EMC News - Ottawa’s largest environmental organization is continuing to work to make Ottawa the green capital of Canada by campaigning to make streets safer and more accessible for all users. Ecology Ottawa, which calls itself a grassroots and volunteer-driven organization, is pushing for a “complete streets” policy to be implemented into the city’s Official Plan, currently under review. There is not a checklist to determine whether a street is considered “complete” because it depends on how the street is already being used by cars, pedestrians, cyclists and public transit. Some examples of making streets more complete would include widening sidewalks, adding bike lanes and making streets more accessible for public transit. Ecology Ottawa’s goal is to urge the city to adopt the complete streets method and apply it to the whole urban boundary area, meaning everywhere the city of Ottawa provides services. The city has already identified compete streets as one of the 14 principles being used to guide the Official Plan review process set to conclude at the end of the year. Streets should be designed to meet the needs of all users, said Trevor Haché, policy co-ordinator for Ecology Ottawa. Haché listed saving money, reducing environmental destruction and lessening pollution as benefits to the proposal. Other cities that have adopted similar policies, Haché said, and they have seen benefits to local businesses after people become more open to spending time on the streets. Haché, who believes the vast majorities of streets in Ottawa are “incomplete,” cited sections of Baseline Road that lack proper accommodation for cyclists and narrow sidewalks as areas that need attention. He pointed to sections of Laurier Avenue that feature segregated bike lanes and wide sidewalks as being friendly to all users of the road. Haché said despite the city’s own policy to prioritize pedestrians, the municipal government spends far more money on policies that make roads better for private automobiles. “It’s quite contradictory,” he said. There are more than 5,000 kilometres of roads in Ottawa and the vast majority serve motorists well, but not walkers and public transit users, said Haché. Although Kanata South Coun. Allan Hubley agrees it makes sense to improve some of the roads, he disagrees with changing every road. “We’ve got to be careful not to adopt reports that are anti-car,” said Hubley, adding that only two per cent of the population can bike year round. “People driving downtown is a big part of Ottawa’s economy,” Hubley said.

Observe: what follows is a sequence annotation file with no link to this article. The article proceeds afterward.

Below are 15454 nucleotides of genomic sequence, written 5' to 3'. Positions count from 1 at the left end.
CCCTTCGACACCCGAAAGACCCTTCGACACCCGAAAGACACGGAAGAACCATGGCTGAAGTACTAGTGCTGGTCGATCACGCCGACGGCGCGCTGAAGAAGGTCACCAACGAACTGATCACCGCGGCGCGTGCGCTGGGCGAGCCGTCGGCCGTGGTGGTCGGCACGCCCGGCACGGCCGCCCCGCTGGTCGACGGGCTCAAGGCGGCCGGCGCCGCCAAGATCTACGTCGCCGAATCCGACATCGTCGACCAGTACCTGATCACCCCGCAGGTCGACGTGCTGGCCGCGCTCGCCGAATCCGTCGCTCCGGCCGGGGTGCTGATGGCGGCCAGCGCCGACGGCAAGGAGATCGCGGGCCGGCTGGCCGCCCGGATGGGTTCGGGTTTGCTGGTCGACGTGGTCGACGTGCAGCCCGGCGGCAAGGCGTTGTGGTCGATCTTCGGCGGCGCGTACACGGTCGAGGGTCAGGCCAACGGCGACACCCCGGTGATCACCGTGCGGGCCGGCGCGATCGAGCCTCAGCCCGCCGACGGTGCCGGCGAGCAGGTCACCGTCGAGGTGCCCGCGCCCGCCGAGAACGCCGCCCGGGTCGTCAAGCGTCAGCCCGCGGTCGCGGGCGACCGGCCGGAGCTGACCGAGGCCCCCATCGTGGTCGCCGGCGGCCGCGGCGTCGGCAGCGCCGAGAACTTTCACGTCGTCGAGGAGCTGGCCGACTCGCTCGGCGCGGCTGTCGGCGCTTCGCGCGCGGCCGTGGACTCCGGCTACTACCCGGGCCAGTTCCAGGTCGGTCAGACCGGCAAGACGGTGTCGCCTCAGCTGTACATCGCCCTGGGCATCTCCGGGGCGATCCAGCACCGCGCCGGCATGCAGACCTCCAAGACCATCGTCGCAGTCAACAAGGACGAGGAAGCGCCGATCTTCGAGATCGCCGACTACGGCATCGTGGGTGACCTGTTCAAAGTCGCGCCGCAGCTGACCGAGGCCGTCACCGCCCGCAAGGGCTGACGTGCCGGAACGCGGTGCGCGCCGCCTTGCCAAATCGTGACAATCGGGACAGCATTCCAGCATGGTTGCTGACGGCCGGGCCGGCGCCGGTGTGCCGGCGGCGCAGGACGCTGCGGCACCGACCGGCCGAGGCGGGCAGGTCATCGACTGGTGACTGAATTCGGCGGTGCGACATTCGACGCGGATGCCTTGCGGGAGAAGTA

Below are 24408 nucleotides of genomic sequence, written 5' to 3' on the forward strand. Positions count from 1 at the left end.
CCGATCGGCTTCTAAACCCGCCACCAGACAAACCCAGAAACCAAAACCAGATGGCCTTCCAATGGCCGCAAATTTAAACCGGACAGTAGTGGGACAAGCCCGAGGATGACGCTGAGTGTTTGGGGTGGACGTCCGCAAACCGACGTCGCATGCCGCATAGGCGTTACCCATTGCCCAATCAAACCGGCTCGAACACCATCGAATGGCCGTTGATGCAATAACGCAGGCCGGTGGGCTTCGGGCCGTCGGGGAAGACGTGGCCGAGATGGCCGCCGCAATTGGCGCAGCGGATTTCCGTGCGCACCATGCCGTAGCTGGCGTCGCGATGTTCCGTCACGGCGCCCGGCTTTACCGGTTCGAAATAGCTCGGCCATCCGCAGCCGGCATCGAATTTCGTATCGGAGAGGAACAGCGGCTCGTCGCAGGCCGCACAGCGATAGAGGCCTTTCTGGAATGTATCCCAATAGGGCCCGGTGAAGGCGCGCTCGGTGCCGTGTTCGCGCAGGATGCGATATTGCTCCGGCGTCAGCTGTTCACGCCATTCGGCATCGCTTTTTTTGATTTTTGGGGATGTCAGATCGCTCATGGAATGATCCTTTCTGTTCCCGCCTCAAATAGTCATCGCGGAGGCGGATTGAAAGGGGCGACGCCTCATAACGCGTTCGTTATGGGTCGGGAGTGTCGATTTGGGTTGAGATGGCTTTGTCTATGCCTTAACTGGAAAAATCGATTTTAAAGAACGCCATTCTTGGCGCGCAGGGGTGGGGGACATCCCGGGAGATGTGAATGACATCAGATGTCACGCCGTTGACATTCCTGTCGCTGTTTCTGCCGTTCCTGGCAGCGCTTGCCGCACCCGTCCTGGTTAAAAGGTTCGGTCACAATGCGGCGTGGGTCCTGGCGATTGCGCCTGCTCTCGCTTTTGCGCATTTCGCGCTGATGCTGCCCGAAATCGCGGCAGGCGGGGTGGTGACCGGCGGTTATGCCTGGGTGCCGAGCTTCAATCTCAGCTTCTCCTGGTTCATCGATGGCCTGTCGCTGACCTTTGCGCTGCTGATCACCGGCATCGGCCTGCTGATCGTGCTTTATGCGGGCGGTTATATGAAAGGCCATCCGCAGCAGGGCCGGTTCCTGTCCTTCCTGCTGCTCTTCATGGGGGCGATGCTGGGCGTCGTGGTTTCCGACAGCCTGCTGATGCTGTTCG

NEWS